The Gallant Pioneers 1872. Book Update Confirmed!

We’re delighted to announce that author Gary Ralston has an agreement in place with a publisher to update the wonderful Gallant Pioneers Book.

This will be the culmination of our own, and others, on-going research into the lives of our Founders and the Rangers fascinating early years.

We’re aiming to have the updated version of The Gallant Pioneers book published for May 2012 which will be the 140th anniversary of the Rangers first ever match at Fleshers Haugh against Callander

HM Naval Base Faslane and Our Founders

Belmore House


HM Naval Base at Faslane has within its grounds the wonderful Belmore House.

Belmore House, as explained in this article, has had a strong link to our Founders since the 1850’s. Furthermore when owner John McDonald gifted a young William McNeil Rangers first ever ball.During the August Founders Trail we were approached by a passenger Al MacLeod who informed us that he was a Naval Photographer at Faslane and would be delighted to organise a visit to the base and Belmore House for myself, Gordon and Neil.Due to the location of the house this was something none of us ever imagined would be possible.

So off we set from Ibrox Stadium on Wednesday September 7th, like a group of school-kids heading off on an adventure.We were met at Faslane by Gavin Carr from the Royal Navy Press Office and taken through security and on to the Naval Base.

I’ll be honest, I thought we’d be viewed as nothing more than geeky enthusiasts who would be allowed to take a few pics and then ushered back off the base quick style.

I couldn’t be more wrong.

We were taken to Belmore House which is the headquarters of the Faslane Flotilla, where we met Warrant Officer Craig Campbell who next month will receive his MBE from The Queen and is a BIG Rangers fan, leading seaman McFadden who isn’t! ………..and Ollie.

We couldn’t have been made to feel more welcome, their interest in our research and hospitality was overwhelming.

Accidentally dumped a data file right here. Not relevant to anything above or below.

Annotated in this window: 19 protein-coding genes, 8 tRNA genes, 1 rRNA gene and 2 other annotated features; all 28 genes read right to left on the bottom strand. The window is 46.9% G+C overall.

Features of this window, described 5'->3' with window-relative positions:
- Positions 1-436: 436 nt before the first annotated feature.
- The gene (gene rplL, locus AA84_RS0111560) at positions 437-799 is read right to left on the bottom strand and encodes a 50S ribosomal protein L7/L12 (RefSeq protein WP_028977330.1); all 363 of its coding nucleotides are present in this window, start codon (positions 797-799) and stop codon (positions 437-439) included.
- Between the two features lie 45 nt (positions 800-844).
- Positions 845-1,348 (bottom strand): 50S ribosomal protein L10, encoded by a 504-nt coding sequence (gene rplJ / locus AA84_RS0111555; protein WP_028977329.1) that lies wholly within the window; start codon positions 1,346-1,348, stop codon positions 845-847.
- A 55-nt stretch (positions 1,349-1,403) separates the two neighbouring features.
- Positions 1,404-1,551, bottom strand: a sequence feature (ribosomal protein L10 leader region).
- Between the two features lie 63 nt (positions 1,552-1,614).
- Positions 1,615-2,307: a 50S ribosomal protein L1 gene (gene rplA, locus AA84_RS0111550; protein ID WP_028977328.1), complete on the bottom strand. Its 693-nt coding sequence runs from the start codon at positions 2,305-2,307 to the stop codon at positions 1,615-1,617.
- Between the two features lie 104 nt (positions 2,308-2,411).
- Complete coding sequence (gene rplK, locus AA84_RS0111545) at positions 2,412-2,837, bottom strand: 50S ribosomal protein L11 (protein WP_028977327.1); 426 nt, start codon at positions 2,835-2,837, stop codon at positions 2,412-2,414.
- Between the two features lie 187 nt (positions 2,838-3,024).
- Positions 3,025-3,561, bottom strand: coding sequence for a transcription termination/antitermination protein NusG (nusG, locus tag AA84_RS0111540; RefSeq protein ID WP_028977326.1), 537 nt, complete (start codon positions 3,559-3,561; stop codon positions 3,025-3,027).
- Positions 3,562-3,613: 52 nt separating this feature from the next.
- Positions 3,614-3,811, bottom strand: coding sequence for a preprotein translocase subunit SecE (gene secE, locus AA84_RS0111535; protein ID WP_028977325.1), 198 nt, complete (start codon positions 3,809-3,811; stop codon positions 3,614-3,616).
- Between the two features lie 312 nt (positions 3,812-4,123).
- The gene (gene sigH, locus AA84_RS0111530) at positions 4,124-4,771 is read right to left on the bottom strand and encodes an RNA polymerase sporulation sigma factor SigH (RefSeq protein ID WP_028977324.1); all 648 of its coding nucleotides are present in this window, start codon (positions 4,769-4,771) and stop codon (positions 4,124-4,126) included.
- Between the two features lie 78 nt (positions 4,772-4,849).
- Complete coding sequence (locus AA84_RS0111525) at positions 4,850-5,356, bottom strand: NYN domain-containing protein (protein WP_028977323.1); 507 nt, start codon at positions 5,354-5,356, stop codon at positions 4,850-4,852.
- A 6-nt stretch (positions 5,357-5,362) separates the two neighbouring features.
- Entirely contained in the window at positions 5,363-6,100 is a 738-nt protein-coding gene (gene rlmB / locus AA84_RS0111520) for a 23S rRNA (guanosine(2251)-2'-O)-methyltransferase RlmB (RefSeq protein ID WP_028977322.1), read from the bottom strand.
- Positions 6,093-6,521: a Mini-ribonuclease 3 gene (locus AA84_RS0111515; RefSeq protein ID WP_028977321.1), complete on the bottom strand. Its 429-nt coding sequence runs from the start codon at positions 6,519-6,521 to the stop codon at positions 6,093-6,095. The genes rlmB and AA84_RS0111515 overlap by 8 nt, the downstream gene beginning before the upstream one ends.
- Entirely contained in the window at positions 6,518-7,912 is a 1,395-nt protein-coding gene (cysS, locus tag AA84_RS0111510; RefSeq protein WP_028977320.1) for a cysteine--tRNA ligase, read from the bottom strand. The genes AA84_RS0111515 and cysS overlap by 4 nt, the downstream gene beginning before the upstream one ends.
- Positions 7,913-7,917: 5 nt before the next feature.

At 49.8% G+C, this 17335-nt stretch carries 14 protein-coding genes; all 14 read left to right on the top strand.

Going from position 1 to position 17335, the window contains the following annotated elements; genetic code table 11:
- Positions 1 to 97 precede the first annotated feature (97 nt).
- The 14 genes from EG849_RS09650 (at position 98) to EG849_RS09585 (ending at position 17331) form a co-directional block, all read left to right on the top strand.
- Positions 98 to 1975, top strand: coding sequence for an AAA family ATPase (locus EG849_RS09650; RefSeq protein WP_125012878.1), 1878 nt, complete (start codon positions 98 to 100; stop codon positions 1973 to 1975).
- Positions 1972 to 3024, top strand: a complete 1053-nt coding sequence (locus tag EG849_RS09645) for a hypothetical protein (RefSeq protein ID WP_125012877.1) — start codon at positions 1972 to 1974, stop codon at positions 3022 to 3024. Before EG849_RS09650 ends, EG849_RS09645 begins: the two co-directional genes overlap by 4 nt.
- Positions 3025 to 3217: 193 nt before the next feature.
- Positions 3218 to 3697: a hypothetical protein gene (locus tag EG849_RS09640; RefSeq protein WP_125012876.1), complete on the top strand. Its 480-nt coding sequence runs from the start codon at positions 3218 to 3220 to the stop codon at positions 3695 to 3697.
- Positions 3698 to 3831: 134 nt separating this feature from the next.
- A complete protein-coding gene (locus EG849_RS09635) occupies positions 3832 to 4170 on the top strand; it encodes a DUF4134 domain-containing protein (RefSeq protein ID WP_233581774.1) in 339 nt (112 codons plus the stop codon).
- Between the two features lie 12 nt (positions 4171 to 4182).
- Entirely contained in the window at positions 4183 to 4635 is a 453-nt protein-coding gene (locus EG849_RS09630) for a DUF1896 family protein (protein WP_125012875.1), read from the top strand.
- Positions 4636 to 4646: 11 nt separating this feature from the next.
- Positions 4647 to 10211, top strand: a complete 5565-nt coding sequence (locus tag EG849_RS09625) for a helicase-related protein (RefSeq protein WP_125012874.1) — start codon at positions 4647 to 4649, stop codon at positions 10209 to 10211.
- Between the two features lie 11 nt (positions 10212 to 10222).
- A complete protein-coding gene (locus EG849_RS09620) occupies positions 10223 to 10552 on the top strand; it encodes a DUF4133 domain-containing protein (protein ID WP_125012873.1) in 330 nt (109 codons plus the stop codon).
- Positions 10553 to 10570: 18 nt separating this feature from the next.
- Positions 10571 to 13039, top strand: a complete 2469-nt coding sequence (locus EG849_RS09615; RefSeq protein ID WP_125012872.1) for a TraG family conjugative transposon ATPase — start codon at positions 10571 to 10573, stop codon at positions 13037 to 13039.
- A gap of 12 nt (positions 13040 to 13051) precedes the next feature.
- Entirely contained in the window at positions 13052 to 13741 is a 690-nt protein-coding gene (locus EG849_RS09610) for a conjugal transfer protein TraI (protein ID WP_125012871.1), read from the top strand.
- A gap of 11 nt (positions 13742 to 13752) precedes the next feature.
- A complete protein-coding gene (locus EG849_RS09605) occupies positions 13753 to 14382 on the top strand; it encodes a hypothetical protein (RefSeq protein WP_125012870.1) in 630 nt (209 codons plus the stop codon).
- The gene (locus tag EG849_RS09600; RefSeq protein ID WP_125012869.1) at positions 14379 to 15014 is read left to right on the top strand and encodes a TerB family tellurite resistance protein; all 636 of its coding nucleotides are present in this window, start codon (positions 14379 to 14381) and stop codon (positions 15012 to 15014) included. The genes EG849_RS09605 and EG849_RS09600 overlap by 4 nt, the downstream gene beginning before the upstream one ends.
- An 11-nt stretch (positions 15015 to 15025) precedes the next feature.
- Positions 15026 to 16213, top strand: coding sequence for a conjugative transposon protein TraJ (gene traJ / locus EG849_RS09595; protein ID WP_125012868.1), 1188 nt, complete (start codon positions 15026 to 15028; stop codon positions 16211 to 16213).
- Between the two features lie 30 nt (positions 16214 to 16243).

”Tea and biscuits for our Rangers friends Chucky” shouted Craig.

After giving them the background to the link with Belmore House, the McNeil family and the story behind The Founders Trail, we were presented with a plaque from The First Mine Countermeasures Squadron as a token of their friendship.

We in exchange gave them copies of the Gallant Pioneers Book and vouchers to distribute on the base for the Founders Trail and Ibrox Stadium Tour.

We can’t thank you enough lads for allowing us to visit Belmore House your welcome was exemplary and we will be taking up your kind offer of a return visit in the near future.

Another big piece of the Rangers Story falls into place.

What follows is the story of Belmore House and an article by Base Press Officer Gavin Carr on our never to be forgotten visit to Faslane.



The splendour of Belmore House began life as a more modest two-storey home to a local fishing family, the McFarlanes, when built in about 1830.  It was two later owners who gave Belmore the quality that today has given it listed building status.

John Honeyman was a Glasgow corn merchant who purchased Belmore House for his holiday retreat.  Money was no object to Honeyman.  He spent both on the building and its extensive gardens.  The man he employed as head gardener was John McNeil, a Perthshire man now living with his wife and young family in Rhu.  During his tenure at Belmore House, the four footballing McNeils were born.  Harry, born in 1848, would have the most successful playing career, winning the Scottish Cup with Queen’s Park and wearing the dark blue of Scotland.  William was born in 1852; he would play for Rangers for about ten years.  Peter was the next in line, in 1854 followed a year later by Moses.  Moses represented his country on two occasions.  Peter and Moses would be two of Rangers’ “Gallant Pioneers”, founders of the Club with their friends Peter Campbell and William McBeath.

John Honeyman was successful in the business world but his son, John Jnr, would achieve greater fame.  He became one of Scotland’s finest architects.  He set up in partnership with another young architect, John Keppie.  They would soon be joined a young man who would achieve worldwide fame, Charles Rennie Mackintosh.

John Honeyman, Jnr.

One of John Honeyman’s first commissions was Lansdowne United Presbyterian Church in Great Western Road.  In 1875, Rangers played at the Burnbank ground.  The steeple of Lansdowne was very much the backdrop to the ground.

Today, Honeyman’s work is still a distinctive Glasgow landmark. This photograph was taken from more or less the same position as that of the Burnbank ground.